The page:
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Pollen records from perennially frozen sequences provide vegetation and climate reconstruction for the last 48,000 14C years in the central part of Taymyr Peninsula. Open larch forest with Alnus fruticosa and Betula nana grew during the Kargin (Middle Weichselian) Interstade, ca. 48,000–25,000 14C yr B.P. The climate was generally warmer and wetter than today. Open steppe-like communities with Artemisia, Poaceae, Asteraceae, and herb tundralike communities with dwarf Betula and Salix dominated during the Sartan (Late Weichselian) Stade, ca. 24,000–10,300 14C yr B.P. The statistical information method used for climate reconstruction shows that the coldest climate was ca. 20,000–17,000 14C yr B.P. A warming (Allerød Interstade?) with mean July temperature ca. 1.5°C warmer than today occurred ca. 12,000 14C yr B.P. The following cooling with temperatures about 3°–4°C cooler than present and precipitation about 100 mm lower corresponds well with the Younger Dryas Stade. Tundra–steppe vegetation changed to Betula nana–Alnus fruticosa shrub tundra ca. 10,000 14C yr B.P. Larch appeared in the area ca. 9400 14C yr B.P. and disappeared after 2900 14C yr B.P. Cooling events ca. 10,500, 9600, and 8200 14C yr B.P. characterized the first half of the Holocene. A significant warming occurred ca. 8500 14C yr B.P., but the Holocene temperature maximum was at about 6000–4500 14C yr B.P. The vegetation cover approximated modern conditions ca. 2800 14C yr B.P. Late Holocene warming events occurred at ca. 3500, 2000, and 1000 14C yr B.P. A cooling (Little Ice Age?) took place between 500 and 200 14C yr ago.
We have studied the structure and growth regularities of highly ordered para-sexiphenyl (C36H26) thin films deposited by Hot Wall Epitaxy on mica. In particular, atomic force microscopy (AFM) was used to investigate the early growth stage of these films, in order to find the process controlling parameters. It was shown that the substrate temperature and the growth time are important parameters for control of the film morphology, in terms of the degree of anisotropy and long range order. X-ray diffraction pole figure technique and transmission electron microscopy were also used to characterize the crystallographic structure of the thicker films. We have shown that the highly ordered crystallites of para-sexiphenyl (showing needle-like morphology by AFM) are oriented with their (11 1 ) or (11 2 ) crystallographic planes parallel to the substrate surface. For each of these two orientations there are two opposite directions for growth of crystallites reflecting the two-fold symmetry of the mica surface.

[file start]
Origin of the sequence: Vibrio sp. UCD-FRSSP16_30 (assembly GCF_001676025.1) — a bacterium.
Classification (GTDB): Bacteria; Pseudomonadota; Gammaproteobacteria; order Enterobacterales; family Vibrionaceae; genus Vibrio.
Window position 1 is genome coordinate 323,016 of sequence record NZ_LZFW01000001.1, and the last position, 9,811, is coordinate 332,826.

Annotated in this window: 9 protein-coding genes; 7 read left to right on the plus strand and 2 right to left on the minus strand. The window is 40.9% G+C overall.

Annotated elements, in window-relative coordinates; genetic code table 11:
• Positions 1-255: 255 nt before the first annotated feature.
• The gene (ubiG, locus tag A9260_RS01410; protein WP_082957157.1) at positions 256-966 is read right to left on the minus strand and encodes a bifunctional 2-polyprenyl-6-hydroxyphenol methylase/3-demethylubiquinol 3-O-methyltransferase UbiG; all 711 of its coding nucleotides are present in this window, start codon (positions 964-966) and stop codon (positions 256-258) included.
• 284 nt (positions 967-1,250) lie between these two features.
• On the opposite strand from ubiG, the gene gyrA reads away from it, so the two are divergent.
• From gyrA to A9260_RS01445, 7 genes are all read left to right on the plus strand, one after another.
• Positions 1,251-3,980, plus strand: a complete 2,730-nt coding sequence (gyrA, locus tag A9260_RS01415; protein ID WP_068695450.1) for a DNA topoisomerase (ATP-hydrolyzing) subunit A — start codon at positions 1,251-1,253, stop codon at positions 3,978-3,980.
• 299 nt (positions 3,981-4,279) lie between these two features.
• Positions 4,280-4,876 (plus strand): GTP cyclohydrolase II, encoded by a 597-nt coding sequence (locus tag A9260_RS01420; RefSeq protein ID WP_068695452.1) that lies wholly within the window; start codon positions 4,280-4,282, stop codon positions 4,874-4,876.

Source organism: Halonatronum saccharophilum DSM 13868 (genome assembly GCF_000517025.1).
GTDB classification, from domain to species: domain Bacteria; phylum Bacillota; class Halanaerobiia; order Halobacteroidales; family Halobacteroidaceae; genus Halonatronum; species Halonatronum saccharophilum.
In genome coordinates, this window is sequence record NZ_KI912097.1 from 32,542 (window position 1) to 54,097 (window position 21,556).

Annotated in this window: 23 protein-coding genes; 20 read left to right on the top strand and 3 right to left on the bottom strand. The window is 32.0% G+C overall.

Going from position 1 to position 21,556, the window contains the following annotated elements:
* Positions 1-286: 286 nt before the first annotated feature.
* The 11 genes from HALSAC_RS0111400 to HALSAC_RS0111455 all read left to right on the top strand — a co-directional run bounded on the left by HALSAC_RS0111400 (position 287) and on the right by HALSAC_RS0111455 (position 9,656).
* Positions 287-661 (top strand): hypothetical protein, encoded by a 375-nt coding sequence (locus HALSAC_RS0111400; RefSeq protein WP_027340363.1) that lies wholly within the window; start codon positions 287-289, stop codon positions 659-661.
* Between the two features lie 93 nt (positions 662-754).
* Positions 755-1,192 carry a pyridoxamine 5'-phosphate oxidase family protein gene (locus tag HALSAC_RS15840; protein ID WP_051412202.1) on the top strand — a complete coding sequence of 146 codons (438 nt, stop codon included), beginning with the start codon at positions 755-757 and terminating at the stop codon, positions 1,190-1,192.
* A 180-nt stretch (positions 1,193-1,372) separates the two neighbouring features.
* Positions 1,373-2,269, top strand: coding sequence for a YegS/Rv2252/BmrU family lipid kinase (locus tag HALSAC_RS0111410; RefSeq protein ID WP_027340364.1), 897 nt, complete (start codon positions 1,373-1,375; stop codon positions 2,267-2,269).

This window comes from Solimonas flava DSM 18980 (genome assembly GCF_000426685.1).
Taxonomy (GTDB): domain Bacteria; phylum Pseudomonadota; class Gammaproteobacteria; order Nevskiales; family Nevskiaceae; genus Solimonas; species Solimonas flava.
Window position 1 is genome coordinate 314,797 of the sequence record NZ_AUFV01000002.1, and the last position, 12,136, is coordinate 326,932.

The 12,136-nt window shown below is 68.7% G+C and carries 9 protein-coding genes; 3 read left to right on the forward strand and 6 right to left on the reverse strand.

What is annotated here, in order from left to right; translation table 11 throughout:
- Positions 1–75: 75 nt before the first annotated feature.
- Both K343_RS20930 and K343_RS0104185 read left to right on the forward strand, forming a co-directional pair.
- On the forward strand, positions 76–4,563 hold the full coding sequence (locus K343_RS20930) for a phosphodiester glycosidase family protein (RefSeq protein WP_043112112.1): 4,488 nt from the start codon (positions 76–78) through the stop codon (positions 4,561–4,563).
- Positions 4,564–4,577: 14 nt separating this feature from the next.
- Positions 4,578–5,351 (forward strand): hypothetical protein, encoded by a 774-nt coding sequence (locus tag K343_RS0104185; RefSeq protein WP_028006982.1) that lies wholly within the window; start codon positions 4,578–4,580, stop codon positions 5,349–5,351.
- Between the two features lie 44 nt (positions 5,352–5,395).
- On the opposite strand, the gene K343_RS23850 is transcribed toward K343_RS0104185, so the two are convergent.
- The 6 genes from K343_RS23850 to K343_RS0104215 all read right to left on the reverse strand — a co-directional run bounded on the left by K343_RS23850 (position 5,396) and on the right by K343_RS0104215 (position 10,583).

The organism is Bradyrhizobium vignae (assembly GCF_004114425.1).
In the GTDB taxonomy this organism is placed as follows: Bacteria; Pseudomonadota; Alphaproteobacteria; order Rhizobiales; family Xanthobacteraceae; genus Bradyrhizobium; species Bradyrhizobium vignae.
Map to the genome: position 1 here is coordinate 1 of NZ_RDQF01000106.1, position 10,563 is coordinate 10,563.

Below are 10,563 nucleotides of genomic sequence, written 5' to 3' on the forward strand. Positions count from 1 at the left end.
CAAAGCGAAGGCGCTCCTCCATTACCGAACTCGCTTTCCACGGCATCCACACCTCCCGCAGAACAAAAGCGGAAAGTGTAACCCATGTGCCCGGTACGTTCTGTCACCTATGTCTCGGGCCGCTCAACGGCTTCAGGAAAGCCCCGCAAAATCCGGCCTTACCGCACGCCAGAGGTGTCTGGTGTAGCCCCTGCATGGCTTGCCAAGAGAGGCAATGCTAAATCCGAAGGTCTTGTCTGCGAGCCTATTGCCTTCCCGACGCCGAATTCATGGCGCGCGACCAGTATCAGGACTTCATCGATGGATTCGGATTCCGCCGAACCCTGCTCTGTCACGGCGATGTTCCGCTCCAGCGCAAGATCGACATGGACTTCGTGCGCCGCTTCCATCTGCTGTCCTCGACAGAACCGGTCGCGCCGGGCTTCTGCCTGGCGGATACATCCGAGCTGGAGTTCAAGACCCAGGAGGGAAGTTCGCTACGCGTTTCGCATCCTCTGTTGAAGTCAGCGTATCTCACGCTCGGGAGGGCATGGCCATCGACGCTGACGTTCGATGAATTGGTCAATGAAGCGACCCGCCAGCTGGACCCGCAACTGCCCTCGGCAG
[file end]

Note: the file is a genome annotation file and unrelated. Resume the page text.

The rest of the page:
This work focuses on single - and bilayers of para - hexaphenyl (PHP) and C60 grown by Hot Wall Epitaxy. A detailed study of the growth process was performed on glass, ITO and (001)- oriented cleaved mica substrates. The ordering of the layers was investigated by X-ray diffraction, showing clear diffraction peaks for layers grown on mica. The PHP layers grown on mica show high optical anisotropy (dichroic ratios up to 14 in emission) according to the polarization dependent photoluminescence experiments. The highly ordered structure is also reflected in the surface morphology of the layer as observed by atomic force microscopy. The epitaxial growth on mica is mirrored by the main alignment of the surface structure to the orientation of the mica substrate.
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